Beni was born into a Togolese Muslim family that believed they knew
God. As a boy, Beni prayed regularly, memorized and recited verses from
the Koran, and tried to heed the rules of Islam. But to him, it was all
just rituals. He understood nothing.
“We were required to
memorize what we did not understand,” Beni said. “I lived a life of fear
without hope and I did not know where I was going after I died. I wore
an amulet against evil spirits. It was a life in darkness — without
forgiveness or love.”
Then, one day, Beni asked his Islamic leader a profound question, “What assurance do we have of life after death?”
“I do not know,” the leader replied.
by that answer, Beni started asking questions about his faith. Then,
one day, a neighbor who worked at ABWE’s nearby hospital told Beni about
the assurance of salvation and the promise of eternal life through
Jesus Christ. Despite his parent’s disappointment and the risk of
persecution, Beni asked the man to teach him more about Jesus and His
sacrifice on the cross. He did and soon he invited Beni to come to his
On Beni’s first Sunday in a church, the pastor
preached from John 14, and Beni heard that Jesus was the way, the truth,
and the life. He learned that Jesus is the only way that leads to God.
couldn’t wait to raise my hand to express my desire to have Jesus in my
life,” Beni said. “From that moment on, my life was changed and is now
filled with so much hope. I no longer live in doubt. I live with the
expectation of my Savior from heaven.”
Although Beni had hope
in his future with Jesus, he had very little hope for a future career.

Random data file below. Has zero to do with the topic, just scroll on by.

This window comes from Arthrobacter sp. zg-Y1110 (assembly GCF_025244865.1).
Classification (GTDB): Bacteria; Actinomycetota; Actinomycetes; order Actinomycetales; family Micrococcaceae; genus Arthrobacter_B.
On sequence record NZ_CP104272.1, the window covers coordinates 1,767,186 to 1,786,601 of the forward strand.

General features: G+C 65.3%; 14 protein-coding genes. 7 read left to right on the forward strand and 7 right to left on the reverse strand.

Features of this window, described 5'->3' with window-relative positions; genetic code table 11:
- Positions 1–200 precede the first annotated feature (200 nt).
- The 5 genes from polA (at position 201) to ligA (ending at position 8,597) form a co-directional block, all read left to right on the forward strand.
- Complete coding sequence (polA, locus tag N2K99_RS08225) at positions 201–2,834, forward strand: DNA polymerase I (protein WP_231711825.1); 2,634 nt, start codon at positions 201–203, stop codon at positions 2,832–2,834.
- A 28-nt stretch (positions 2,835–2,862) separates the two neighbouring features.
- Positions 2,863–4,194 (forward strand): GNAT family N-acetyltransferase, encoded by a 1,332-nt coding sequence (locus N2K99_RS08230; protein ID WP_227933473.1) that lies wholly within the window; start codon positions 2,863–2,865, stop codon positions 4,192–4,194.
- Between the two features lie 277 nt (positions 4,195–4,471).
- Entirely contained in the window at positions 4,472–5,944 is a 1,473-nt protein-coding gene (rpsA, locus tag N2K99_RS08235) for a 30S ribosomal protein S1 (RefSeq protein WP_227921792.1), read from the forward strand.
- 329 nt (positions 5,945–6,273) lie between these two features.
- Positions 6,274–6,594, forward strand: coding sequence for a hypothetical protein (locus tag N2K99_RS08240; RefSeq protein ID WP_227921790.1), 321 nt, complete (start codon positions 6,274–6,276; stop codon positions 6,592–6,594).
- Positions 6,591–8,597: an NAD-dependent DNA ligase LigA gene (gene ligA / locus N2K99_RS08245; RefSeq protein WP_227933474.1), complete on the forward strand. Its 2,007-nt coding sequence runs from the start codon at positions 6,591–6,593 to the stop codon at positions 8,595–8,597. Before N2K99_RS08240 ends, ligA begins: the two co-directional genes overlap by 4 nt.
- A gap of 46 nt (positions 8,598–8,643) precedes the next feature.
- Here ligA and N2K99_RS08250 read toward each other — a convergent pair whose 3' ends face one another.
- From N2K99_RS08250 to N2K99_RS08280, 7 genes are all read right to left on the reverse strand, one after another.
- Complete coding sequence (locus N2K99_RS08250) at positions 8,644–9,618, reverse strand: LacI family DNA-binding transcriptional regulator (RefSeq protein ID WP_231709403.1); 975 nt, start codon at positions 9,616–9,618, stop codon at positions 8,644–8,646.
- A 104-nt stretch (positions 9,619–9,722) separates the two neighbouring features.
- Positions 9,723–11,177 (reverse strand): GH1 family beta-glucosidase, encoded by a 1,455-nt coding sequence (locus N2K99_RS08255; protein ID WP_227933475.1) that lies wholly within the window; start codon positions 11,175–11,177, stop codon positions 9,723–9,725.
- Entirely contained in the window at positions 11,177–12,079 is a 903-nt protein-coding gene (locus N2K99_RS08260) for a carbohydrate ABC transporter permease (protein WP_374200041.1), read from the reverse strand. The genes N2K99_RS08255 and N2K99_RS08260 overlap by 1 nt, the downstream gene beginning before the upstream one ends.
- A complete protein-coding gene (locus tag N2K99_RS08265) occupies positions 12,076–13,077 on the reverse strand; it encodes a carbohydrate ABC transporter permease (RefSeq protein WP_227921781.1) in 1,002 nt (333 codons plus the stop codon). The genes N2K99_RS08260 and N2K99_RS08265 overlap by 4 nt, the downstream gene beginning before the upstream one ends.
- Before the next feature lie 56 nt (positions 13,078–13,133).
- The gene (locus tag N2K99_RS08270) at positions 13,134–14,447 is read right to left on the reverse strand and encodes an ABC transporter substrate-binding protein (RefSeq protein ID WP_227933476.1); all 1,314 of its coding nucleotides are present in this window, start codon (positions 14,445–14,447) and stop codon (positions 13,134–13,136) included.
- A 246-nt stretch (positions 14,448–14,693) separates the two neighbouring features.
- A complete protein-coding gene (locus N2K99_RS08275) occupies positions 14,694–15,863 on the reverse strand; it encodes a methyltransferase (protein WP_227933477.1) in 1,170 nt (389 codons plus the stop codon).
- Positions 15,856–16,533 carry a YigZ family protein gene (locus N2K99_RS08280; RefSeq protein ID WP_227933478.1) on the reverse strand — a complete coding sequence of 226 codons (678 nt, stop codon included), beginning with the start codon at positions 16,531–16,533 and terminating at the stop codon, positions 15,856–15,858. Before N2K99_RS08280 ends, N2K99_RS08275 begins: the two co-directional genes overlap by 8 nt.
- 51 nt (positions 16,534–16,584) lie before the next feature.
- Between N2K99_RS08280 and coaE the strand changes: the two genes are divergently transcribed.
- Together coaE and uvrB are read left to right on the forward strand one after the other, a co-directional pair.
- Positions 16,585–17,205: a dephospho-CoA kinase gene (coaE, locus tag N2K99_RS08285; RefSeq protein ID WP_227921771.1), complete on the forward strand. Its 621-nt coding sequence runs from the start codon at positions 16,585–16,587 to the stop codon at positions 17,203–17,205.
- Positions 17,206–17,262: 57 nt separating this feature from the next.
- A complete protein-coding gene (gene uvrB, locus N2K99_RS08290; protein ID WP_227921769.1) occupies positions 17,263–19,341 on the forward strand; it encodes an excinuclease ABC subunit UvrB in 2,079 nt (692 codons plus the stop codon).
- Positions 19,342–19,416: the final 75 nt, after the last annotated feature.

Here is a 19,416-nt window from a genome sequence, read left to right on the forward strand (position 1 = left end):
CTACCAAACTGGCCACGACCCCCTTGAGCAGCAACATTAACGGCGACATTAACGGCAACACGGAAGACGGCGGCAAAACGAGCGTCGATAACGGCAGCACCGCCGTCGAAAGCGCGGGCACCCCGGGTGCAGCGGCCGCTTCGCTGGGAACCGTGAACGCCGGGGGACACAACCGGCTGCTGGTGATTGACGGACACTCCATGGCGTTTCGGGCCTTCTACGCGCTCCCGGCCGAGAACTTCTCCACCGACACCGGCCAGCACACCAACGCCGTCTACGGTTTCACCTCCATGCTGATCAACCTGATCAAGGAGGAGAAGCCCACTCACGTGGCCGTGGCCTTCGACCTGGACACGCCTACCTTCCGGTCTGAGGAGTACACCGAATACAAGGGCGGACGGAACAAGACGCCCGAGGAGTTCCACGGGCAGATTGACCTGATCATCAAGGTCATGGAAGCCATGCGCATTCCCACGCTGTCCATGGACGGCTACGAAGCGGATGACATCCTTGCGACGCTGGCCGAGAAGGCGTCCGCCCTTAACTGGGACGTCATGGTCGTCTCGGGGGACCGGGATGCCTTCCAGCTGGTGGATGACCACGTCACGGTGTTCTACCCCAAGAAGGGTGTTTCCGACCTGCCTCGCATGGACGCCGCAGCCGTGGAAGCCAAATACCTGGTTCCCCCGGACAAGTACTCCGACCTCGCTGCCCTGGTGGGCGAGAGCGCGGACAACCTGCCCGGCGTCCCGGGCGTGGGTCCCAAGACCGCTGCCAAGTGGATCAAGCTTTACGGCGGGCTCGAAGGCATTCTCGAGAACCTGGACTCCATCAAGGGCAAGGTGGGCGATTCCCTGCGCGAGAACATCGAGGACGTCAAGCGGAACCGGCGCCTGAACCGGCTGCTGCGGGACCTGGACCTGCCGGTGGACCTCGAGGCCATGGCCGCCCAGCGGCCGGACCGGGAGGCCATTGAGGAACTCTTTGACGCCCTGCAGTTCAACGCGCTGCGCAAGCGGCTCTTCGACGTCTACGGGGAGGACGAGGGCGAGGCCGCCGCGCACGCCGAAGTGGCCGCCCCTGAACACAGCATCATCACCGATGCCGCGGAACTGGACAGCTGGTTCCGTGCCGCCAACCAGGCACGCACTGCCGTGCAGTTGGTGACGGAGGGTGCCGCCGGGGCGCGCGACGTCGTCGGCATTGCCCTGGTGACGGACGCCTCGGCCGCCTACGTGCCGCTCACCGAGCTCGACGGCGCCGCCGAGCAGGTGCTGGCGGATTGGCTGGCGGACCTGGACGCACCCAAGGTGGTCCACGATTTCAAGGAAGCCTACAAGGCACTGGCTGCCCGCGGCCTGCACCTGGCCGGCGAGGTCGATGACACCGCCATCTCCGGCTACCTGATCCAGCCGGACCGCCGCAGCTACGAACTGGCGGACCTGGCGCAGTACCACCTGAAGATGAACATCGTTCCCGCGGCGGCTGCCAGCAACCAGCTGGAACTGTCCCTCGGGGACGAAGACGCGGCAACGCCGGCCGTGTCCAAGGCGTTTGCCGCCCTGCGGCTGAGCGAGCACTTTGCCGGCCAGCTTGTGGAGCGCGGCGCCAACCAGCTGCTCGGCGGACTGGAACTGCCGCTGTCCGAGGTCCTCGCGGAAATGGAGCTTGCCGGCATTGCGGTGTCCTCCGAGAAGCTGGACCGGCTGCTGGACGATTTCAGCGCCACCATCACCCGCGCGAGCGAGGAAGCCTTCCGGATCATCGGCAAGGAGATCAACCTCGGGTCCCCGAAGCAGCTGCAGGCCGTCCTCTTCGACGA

Opportunities in Togo are very limited, and after high school, Beni
began selling phone cards in the market to earn about $10 a month — with
no real hope for building a good life for himself.
after meeting an ABWE missionary at church, Beni was connected with a
job at ABWE’s hospital. It was through this work that he learned about
the ABWE’s Nursing Education Program which provides classroom education,
hands-on training, spiritual discipleship, and a good job upon
"Opportunity for advancement is rare in Togo, but the program guarantees that if students work hard and study hard, they will have a good job and an opportunity to serve God,” said ABWE missionary Annette Williams, who serves as a nurse educator and the director of ABWE’s hospital in southern Togo.
Beni was accepted into the program, and he was able to provide for his family during the three-years of intense training because he was sponsored through ABWE’s Adopt-A-Student-Nurse Program. The adoption program covered all of Beni’s school supplies, gave him a stipend that allowed him to study and train full-time, and provided him with regular prayer from his sponsors — a husband and wife from California.
Today, Beni is working
alongside other program graduates who are all using their nursing
education to meet the physical and spiritual needs of thousands of
patients who come each year to ABWE’s two hospitals in Togo.
hospitals allow us to share the gospel with every patient and person
who walks through our doors. And we could not do what we do without the
nurses from this program,” said Annette Williams, ABWE missionary nurse